Free oils and coarse solids that get into the bath when cleaning workpieces can be physically separated due to their different densities. The advantage here is that the process does not affect the composition of the cleaning solution. The separators consist of a container in which the liquid can rest. Light oils float to the surface and can be sucked off or drained from there. In coalescence separators, this process is supported by built-in components on which the oil collects.

Heavy components from the parts cleaning sink to the bottom as sludge. From there they can be removed with screw conveyors. In three-phase separators, both processes take place in parallel.

Extend bath service life through centrifugal separation

Solids or oils can be removed from the cleaning liquid faster in centrifugal separators, also known as separators, than in gravity separators. The principle is also based on the different densities of the phases. The heavy components are flung against the outer wall by fast rotating movements, while the lighter phase collects in the middle. Both phases are collected and drained separately. The shorter processing time is offset by higher acquisition costs.

Filtration for a longer service life

Industrial parts cleaning often produces dirt in the form of suspended matter, which can be retained in filters. In order to avoid clogging of the pores in the filter material, coarse-pored filters are used first, followed by devices with increasingly smaller pores. Due to the good cleaning performance of the filters, significantly longer bath service lives can be achieved. The disadvantage is that the filter material has to be disposed of together with the dirt.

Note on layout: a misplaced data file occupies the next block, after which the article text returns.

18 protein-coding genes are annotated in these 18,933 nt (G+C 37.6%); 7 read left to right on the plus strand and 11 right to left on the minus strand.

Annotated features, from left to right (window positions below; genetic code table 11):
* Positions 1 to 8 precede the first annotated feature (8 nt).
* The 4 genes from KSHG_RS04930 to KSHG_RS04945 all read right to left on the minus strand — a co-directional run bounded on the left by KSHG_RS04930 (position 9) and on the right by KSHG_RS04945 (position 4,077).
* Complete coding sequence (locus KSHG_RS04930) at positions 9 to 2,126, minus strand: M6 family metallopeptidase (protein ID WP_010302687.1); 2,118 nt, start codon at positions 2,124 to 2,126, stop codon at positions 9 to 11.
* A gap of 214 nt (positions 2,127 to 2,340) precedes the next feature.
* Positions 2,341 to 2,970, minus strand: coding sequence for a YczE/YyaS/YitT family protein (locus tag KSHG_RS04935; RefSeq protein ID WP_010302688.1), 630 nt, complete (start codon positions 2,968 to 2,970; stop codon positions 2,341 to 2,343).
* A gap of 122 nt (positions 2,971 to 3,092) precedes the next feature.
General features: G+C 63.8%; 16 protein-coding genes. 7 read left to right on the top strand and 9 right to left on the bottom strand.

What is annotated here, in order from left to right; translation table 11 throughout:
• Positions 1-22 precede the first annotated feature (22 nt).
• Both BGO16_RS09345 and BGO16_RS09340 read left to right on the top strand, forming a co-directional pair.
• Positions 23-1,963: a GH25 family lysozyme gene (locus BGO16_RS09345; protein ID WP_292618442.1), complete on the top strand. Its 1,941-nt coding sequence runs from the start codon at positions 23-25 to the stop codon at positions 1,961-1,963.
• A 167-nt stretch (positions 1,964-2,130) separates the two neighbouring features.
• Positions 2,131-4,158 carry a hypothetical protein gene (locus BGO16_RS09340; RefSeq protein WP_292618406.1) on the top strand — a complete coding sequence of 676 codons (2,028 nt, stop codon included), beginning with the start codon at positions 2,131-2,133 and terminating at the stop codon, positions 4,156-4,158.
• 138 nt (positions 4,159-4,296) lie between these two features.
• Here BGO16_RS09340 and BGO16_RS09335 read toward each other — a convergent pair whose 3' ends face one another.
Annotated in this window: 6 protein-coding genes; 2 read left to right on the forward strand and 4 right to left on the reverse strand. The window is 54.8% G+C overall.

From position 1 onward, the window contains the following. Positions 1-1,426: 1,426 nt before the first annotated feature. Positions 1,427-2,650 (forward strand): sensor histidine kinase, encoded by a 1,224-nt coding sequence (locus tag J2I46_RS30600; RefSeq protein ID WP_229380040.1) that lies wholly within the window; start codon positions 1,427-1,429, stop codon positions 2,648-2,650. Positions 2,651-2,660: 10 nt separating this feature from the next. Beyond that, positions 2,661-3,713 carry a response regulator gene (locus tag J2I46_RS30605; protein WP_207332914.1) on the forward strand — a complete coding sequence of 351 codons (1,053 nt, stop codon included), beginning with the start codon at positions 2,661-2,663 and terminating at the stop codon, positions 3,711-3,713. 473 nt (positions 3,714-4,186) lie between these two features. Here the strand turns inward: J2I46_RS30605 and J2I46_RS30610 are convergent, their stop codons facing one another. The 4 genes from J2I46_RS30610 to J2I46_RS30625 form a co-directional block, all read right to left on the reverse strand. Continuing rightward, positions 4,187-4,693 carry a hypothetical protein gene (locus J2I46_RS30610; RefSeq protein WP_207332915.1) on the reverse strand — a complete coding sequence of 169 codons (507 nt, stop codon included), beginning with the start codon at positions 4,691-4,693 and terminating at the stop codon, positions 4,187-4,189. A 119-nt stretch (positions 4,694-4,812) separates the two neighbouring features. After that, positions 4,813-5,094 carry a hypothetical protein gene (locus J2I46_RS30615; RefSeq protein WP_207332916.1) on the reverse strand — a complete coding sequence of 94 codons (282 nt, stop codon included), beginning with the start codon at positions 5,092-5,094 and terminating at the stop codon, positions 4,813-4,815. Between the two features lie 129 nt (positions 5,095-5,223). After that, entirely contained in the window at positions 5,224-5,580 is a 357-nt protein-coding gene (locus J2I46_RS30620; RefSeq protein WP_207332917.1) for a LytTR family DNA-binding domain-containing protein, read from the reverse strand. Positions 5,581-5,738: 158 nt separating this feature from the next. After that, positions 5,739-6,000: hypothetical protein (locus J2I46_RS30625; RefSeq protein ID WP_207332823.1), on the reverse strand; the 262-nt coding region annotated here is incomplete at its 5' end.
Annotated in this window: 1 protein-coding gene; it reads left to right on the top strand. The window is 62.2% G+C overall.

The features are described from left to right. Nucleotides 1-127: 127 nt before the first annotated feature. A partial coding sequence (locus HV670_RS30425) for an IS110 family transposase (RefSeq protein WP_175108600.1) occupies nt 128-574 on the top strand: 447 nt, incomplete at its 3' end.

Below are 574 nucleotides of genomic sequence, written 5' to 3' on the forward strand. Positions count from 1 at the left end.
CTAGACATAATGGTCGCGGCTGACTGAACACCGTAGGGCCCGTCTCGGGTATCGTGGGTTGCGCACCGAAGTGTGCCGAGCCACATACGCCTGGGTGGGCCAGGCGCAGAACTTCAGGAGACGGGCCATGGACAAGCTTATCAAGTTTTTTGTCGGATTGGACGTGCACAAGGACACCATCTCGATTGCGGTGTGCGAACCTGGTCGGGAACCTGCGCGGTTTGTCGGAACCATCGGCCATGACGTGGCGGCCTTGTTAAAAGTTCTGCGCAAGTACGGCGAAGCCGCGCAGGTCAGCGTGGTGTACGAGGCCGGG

Microfiltration, ultrafiltration and reverse osmosis

Microfiltration, ultrafiltration and reverse osmosis are among the membrane technologies. The nature of the membranes means that the smallest particles, organic molecules or salts can be removed from the cleaning liquid. In the preparation of baths for industrial cleaning, these techniques only play a role if ultra-fine cleaning with very small particle sizes in the residual dirt is required.

Distillation for water recovery

Distillation is mainly used in the treatment of bath liquids for industrial parts cleaning to recover the water. The process is based on the different boiling points of the components. With this technique, substances dissolved in the water can be separated. It helps to extend the bath service life because the concentration of these substances can be limited to a permissible level.

Monitoring of the bath condition

When monitoring the condition of the bath for industrial parts cleaning, the concentration of the cleaning agent and the amount of dirt in the bath are determined regularly. If the value falls below or exceeds the previously specified limit value, measures are required to restore the permissible operating conditions.

This includes the automatic or manual dosing of the cleaning agent or the commissioning of cleaning stages for the bath liquid that are temporarily used in the bypass. In addition to the bath control, checking the residual contamination on the cleaned parts provides information about the condition of the bath and the effectiveness of the process.